Buller’s ‘Ice’ is a reflection of childhood memories at Julie Nester Gallery
Visual artist Philip Buller reached back into his childhood for the nine works that comprise his new exhibit "Ice."
"In this show, I think about ice skating and memories, and the skating is a metaphor for being alive with vulnerability, excitement, risk, it’s all there," Buller said during a phone call to The Park Record from Inside Passage in British Columbia. "I grew up in Northern Virginia and lived by a lake. Winters were cold and I remember nighttime skating and going to the dark end of the lake and feeling that edge of fear, but also alive."
Park City will get an opportunity to see "Ice" and meet Buller when the Julie Nester Gallery hosts an opening reception on Friday, Feb. 26, from 6 p.m. until 8 p.m.
Painting skaters was different for Buller, who has painted beach scenes, animals and dancers.
"I found if I paint figures in dramatic action, running or something extreme, it wouldn’t feel right, so, I end up painting imagery that is still or quiet," he said. "With skating, I found you have two aspects. You can go quite fast by gliding across the ice, but you don’t have to move too much. You can just stand and still fly. I can’t think of many other activities like that. And that resonated with me."
Painting, no matter what medium, is the ultimate form of expression, according to Buller.
"I was a musician when I was in my 20s and traveled around in a folk-rock trio in New England," he said. "Underneath that, visual art was a way for me to express feelings that I couldn’t otherwise articulate, because sometimes I can’t figure out what words will describe my experience. And quite frankly, sometimes there aren’t any."
Still, the artist didn’t think too deeply about that when he first started painting.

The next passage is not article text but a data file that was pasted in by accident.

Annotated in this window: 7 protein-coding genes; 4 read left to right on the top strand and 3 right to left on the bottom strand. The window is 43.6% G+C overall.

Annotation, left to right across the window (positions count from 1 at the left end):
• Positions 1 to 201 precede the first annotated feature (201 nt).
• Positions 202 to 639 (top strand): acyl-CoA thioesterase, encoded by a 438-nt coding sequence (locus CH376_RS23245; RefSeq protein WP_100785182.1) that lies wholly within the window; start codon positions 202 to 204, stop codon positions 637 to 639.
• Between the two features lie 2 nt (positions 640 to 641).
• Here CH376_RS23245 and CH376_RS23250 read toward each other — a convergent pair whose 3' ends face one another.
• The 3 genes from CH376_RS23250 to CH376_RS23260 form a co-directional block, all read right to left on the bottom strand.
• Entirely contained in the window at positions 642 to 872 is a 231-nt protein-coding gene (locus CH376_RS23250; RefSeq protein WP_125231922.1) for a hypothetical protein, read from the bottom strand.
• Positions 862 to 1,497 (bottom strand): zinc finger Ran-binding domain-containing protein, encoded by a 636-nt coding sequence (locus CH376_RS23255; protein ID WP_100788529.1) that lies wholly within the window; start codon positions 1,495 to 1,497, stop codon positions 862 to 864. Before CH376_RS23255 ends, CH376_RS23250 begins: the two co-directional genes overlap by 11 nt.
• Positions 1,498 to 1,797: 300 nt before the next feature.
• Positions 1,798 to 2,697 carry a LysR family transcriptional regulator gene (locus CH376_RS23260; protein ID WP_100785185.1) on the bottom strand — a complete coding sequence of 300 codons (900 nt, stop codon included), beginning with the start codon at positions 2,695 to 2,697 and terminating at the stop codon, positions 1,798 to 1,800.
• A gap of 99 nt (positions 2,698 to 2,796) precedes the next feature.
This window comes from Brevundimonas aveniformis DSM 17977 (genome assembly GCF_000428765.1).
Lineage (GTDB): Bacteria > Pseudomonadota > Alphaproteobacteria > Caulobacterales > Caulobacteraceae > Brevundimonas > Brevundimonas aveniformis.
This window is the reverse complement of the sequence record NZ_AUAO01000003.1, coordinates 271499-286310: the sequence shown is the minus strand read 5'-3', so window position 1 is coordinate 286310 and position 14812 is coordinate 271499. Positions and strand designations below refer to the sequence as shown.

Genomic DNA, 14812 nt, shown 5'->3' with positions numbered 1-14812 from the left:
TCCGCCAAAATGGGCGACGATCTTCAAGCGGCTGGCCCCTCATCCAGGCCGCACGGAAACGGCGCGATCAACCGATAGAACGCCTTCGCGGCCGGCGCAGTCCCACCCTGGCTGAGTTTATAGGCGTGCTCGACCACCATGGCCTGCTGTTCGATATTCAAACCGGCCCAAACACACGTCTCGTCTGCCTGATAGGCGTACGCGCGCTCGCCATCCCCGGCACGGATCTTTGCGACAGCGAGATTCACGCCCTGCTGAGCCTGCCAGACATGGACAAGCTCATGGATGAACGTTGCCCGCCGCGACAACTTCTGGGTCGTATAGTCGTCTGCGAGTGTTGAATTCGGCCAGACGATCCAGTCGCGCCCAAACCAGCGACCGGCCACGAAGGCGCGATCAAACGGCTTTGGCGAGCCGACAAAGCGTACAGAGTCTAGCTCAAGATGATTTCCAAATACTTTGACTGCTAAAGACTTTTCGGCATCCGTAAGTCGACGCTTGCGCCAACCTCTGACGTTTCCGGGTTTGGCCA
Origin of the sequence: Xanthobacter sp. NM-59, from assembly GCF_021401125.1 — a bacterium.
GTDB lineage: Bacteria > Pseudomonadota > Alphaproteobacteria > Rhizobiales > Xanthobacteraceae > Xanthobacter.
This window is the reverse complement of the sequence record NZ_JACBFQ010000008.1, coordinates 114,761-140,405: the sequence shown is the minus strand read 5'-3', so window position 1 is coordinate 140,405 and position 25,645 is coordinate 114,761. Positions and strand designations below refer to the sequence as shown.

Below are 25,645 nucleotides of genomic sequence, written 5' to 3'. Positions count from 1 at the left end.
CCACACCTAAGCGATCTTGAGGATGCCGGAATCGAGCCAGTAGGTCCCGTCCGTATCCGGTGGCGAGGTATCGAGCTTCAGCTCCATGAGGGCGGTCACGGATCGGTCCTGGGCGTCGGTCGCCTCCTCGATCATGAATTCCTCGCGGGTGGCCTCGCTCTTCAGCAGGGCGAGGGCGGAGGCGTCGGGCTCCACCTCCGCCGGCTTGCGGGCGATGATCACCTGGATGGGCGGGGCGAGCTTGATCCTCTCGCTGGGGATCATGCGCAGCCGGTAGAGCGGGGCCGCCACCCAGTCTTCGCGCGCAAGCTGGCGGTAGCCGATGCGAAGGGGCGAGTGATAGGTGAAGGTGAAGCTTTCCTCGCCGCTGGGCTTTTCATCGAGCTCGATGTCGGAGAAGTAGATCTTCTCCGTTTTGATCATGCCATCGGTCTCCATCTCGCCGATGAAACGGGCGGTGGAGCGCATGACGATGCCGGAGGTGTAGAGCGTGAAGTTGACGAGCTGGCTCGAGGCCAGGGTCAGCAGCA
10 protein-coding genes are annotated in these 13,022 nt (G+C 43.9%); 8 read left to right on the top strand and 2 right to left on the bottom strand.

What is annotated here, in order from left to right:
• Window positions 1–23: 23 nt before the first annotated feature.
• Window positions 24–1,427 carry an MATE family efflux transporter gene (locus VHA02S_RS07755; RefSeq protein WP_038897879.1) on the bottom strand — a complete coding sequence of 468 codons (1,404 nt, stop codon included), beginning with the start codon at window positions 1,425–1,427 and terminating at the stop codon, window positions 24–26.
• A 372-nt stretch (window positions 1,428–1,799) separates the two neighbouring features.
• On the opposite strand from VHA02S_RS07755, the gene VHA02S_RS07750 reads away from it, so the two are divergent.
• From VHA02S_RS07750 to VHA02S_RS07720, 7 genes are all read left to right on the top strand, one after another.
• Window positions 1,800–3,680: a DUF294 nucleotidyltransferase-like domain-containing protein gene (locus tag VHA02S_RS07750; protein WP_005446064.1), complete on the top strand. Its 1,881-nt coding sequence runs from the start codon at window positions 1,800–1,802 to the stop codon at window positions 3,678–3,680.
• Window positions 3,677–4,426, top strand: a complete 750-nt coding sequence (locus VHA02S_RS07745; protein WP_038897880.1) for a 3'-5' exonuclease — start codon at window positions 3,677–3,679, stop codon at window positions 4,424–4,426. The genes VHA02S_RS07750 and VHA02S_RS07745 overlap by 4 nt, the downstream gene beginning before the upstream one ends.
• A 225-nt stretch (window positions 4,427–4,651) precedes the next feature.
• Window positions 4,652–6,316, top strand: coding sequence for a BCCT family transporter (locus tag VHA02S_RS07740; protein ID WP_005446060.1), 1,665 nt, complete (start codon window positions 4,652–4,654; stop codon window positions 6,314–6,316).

"I did feel that I was sort of called to do this," he said. "I didn’t have a choice. It was what fed me, but now that I look back, I see that it was a personal way to express the complexity of my experience."
The works in "Ice" are mostly oils, although Buller started off his career in graphic art and watercolors.
"Medium to me is no more or less important than any decision I make when it comes to my works," he said. "I think the reason oils have been around for a while is because, first off, if done correctly, it lasts a long time."
In addition, oils are versatile.
"There is a lot of potential with oils because you can add or subtract to them," Buller said. "It’s like clay, whereas a lot of other media, watercolor for instance, is more like working in stone.
"If you’re painting in watercolor, the light part of the paintings is the color of the paper and the paint carves away at the scene and makes things darker," he explained. "Whereas in oils, you can put light on top of dark or dark on top of light and go back to light again. You can add to it, but also sand it off and go on and on."
One of Buller’s trademarks is the repetition of an image in his works. Viewers and collectors will see figures duplicated and sometimes triplicated in his pieces.
"That came about as what people call a ‘happy accident,’" he said. "A little more than 10 years ago, I wanted to get more texture on the surface of my oil paintings and I wondered what would happen if I painted through a fiberglass window screen.
"So, I hung a screen on the canvas and painted through it," Buller said. "Afterwards, I laid the screen down and when I picked it up again the residual paint on the screen had left the same image on the other surface."
Having an exact replica of an image he had taken a day to paint struck Buller.
"I found that I could put it anywhere," he said. "So, I developed this process, which is in some ways like print making with oils, although it’s a primitive printmaking."
The repetitions remind Buller of his days playing music.
"In a song, you have a chorus and when you go back to the chorus after a verse, it ties things together for the listener, because they are familiar with it. So, when people see my paintings, they see repetition and their eyes go to it because there is a familiarity to it."
Julie Nester Gallery, 1280 Iron Horse Dr., will host an opening reception for painter Philip Buller’s "Ice" exhibit on Friday, Feb. 26, from 6 p.m. until 8 p.m. The event is free and open to the public. For more information, visit http://www.julienestergallery.com .
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Park City skiers prepare for their return to the Huntsman Cup World Para Alpine Ski Races. The event, marking its 32nd year, will run Jan. 27-29 at Park City Mountain Resort.